Astronomy Picture of the Day

Discover the cosmos! Each day a different image or photograph of our fascinating universe is featured, along with a brief explanation written by a professional astronomer.

2007 March 20
See Explanation. Go online for the highest resolution available.

A Blue Crescent Moon from Space
Credit: Expedition 13 Crew, International Space Station, NASA

Explanation: What's happening to the Moon? Drifting around the Earth in 2006 July, astronauts from the International Space Station (ISS) captured a crescent Moon floating far beyond the horizon. The captured above image is interesting because part of the Moon appears blue, and because part of the moon appears missing. Both effects are created by the Earth's atmosphere. Air molecules more efficiently scatter increasingly blue light, making the clear day sky blue for ground observers, and the horizon blue for astronauts. Besides reflecting sunlight, these atmospheric molecules also deflect moonlight, making the lower part of the moon appear to fade away. As one looks higher in the photograph, the increasingly thin atmosphere appears to fade to black.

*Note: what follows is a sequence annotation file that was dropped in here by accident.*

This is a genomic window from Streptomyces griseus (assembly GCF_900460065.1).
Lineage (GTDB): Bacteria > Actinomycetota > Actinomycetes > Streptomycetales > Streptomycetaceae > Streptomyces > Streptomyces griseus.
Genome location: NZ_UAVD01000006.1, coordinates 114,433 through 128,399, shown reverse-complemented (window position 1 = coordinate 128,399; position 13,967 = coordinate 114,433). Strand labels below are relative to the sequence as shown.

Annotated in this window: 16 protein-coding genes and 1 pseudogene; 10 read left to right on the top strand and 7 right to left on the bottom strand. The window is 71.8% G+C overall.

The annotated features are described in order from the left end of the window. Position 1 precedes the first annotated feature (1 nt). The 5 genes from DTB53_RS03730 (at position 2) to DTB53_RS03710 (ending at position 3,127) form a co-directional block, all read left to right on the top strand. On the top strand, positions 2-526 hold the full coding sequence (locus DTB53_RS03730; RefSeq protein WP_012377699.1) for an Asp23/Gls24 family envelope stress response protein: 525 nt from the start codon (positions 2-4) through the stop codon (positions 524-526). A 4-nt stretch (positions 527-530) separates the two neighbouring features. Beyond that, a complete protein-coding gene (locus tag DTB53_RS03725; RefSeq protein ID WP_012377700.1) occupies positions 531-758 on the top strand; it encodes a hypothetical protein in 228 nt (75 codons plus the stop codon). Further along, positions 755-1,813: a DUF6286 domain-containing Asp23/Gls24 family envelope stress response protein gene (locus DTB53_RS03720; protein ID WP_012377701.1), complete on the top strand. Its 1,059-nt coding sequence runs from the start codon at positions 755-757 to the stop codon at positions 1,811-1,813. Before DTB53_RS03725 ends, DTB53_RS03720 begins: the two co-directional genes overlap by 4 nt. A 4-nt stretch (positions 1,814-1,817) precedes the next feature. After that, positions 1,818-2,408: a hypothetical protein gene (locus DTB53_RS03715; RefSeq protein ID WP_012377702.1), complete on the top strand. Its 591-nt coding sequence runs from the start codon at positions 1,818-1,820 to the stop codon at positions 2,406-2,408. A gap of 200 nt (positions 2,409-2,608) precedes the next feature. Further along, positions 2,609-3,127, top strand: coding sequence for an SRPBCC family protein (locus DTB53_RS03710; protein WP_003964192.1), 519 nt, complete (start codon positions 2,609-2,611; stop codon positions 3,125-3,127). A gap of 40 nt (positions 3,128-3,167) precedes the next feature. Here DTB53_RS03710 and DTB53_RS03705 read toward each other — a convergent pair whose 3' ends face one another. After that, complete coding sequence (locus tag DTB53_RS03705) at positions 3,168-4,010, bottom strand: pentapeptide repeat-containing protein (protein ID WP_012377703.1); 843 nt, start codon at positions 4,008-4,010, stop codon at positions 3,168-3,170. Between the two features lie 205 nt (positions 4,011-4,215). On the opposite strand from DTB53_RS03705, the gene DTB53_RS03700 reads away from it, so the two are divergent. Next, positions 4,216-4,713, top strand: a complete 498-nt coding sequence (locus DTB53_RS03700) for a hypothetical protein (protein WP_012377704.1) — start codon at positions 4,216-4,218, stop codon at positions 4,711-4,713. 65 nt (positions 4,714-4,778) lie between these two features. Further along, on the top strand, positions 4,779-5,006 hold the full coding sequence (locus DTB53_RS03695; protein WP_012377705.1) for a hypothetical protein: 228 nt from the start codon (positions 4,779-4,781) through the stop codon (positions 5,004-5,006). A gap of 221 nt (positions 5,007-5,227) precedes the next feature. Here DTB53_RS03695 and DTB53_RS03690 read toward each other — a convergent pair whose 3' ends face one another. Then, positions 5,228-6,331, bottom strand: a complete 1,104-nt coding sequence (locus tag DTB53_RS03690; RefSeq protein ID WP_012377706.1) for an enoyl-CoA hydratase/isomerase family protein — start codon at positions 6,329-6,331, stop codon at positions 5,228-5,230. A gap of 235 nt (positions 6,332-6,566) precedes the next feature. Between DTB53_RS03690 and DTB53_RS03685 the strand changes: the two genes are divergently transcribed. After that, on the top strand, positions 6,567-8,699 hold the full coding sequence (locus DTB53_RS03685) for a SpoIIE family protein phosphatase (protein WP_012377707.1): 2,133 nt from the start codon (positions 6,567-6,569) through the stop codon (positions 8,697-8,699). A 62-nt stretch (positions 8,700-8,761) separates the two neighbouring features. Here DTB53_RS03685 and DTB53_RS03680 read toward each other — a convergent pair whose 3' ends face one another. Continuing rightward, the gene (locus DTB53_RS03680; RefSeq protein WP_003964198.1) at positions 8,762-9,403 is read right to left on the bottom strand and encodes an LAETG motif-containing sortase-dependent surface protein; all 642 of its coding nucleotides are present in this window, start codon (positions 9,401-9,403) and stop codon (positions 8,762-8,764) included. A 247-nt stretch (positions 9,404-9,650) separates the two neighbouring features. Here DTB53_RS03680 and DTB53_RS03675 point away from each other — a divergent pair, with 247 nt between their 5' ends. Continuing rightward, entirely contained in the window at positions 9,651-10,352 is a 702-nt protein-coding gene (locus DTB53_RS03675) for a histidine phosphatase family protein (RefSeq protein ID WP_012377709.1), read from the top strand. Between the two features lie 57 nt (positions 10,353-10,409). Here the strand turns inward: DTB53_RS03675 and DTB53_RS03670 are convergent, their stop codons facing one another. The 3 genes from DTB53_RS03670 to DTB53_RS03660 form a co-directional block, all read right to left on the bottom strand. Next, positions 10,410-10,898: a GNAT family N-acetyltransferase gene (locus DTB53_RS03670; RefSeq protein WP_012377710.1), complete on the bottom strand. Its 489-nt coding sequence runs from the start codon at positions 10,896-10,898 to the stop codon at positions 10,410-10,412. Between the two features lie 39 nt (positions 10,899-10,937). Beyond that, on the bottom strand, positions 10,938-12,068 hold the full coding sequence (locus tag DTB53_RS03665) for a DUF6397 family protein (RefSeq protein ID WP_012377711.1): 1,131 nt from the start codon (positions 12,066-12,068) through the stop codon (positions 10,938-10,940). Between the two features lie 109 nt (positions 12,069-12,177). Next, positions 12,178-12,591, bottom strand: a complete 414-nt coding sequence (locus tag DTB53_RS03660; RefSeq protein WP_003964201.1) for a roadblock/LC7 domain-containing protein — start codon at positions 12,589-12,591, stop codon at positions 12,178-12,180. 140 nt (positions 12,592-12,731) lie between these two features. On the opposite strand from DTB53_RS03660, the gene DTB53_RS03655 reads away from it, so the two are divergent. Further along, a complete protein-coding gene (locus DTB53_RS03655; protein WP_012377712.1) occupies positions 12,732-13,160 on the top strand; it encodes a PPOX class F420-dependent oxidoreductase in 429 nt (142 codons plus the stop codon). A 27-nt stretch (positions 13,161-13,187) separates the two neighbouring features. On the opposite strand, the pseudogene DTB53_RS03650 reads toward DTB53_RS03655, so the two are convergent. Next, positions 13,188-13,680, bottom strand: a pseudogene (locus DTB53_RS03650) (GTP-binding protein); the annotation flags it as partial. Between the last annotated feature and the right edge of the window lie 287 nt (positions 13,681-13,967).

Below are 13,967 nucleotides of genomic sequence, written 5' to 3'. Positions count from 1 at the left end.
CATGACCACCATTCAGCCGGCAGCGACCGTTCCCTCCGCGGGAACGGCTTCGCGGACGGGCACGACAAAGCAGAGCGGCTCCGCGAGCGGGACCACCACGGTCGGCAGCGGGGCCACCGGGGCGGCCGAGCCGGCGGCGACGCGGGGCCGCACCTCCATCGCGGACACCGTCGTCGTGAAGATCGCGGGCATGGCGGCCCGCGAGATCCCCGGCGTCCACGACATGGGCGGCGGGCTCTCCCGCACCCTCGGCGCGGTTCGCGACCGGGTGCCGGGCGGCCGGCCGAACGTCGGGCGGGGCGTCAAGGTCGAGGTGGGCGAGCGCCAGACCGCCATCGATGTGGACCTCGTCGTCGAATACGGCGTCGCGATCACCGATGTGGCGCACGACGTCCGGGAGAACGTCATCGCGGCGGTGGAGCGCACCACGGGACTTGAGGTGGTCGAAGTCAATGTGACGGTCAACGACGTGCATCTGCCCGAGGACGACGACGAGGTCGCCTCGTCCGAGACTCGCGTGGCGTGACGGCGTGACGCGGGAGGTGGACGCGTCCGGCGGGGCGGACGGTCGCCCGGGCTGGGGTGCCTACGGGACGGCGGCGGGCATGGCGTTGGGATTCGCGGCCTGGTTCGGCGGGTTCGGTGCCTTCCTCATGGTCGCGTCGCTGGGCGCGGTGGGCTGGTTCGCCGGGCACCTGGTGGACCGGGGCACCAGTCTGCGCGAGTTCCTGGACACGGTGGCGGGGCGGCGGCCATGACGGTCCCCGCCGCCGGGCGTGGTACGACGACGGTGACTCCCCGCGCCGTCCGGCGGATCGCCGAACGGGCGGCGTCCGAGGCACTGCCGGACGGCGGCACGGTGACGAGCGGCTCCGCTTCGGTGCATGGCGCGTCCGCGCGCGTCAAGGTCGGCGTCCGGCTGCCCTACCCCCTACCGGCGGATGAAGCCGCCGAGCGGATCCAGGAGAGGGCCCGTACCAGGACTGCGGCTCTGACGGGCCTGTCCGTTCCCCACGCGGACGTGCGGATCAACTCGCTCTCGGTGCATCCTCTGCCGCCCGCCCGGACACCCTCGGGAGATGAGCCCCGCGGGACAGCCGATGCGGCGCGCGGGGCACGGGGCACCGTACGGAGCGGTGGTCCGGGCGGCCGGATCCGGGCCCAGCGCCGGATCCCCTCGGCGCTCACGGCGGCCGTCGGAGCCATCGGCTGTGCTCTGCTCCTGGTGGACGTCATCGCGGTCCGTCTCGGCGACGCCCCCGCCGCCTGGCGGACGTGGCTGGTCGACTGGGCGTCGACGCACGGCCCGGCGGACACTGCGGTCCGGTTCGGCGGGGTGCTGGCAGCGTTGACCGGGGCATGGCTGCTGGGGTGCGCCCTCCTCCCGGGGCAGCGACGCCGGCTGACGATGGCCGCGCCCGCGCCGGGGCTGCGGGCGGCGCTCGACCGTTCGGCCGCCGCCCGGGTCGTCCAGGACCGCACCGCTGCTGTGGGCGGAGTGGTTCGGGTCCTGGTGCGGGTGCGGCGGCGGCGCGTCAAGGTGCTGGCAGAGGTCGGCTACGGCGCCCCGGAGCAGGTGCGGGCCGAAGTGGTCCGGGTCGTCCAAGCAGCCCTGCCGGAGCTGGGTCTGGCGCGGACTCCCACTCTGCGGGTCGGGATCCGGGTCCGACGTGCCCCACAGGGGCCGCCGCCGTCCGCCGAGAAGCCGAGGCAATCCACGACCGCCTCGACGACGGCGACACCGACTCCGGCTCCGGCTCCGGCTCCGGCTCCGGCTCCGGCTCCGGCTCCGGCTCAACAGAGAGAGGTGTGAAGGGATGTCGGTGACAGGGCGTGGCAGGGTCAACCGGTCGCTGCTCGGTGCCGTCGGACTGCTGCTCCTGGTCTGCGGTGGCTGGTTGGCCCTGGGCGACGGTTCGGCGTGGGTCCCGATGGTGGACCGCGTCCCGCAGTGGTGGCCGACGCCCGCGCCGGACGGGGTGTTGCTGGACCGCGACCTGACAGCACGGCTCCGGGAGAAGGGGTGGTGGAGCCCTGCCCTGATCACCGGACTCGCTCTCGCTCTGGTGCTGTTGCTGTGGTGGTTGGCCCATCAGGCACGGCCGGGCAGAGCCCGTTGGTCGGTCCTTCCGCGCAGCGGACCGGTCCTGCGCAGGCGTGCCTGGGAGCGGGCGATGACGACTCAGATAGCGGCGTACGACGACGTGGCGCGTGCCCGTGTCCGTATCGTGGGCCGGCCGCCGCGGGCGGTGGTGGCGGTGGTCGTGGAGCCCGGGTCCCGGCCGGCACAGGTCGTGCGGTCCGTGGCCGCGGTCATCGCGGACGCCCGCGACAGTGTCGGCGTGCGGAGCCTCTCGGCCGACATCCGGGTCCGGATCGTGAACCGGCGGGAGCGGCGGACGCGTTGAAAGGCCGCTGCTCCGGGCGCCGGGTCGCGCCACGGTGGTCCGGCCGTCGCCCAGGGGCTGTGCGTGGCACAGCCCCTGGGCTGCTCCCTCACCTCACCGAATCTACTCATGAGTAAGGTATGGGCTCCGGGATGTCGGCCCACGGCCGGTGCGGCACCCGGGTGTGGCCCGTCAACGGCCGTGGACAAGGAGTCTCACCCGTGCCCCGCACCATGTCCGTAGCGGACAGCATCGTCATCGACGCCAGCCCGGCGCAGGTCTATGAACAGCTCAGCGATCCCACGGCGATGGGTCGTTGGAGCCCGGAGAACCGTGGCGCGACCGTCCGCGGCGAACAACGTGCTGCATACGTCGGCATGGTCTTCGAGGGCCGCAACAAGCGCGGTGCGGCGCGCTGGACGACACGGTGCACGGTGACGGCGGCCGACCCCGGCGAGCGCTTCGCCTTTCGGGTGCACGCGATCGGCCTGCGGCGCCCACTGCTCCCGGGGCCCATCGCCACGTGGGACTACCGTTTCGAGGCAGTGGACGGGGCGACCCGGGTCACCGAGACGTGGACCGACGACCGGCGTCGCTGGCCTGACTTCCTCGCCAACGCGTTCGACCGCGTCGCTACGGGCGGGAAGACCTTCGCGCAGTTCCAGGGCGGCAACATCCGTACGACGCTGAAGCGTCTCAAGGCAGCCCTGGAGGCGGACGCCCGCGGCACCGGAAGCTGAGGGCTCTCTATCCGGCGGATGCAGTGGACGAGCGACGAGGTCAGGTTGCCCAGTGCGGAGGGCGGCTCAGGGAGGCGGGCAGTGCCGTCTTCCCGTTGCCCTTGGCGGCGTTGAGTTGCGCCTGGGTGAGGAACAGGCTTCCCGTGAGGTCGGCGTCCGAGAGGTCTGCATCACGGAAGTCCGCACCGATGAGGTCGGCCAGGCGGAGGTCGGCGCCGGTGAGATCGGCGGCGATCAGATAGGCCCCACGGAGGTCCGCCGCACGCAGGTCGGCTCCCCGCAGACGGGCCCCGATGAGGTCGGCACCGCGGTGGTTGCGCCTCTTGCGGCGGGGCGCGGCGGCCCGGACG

View this page (with external links) online at
http://apod.gsfc.nasa.gov/apod/ap070320.html.


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Authors & editors: Robert Nemiroff (MTU) & Jerry Bonnell (USRA)
NASA Official: Phillip Newman. Specific rights apply.
A service of: ASD at NASA/GSFC
& Michigan Tech. U.

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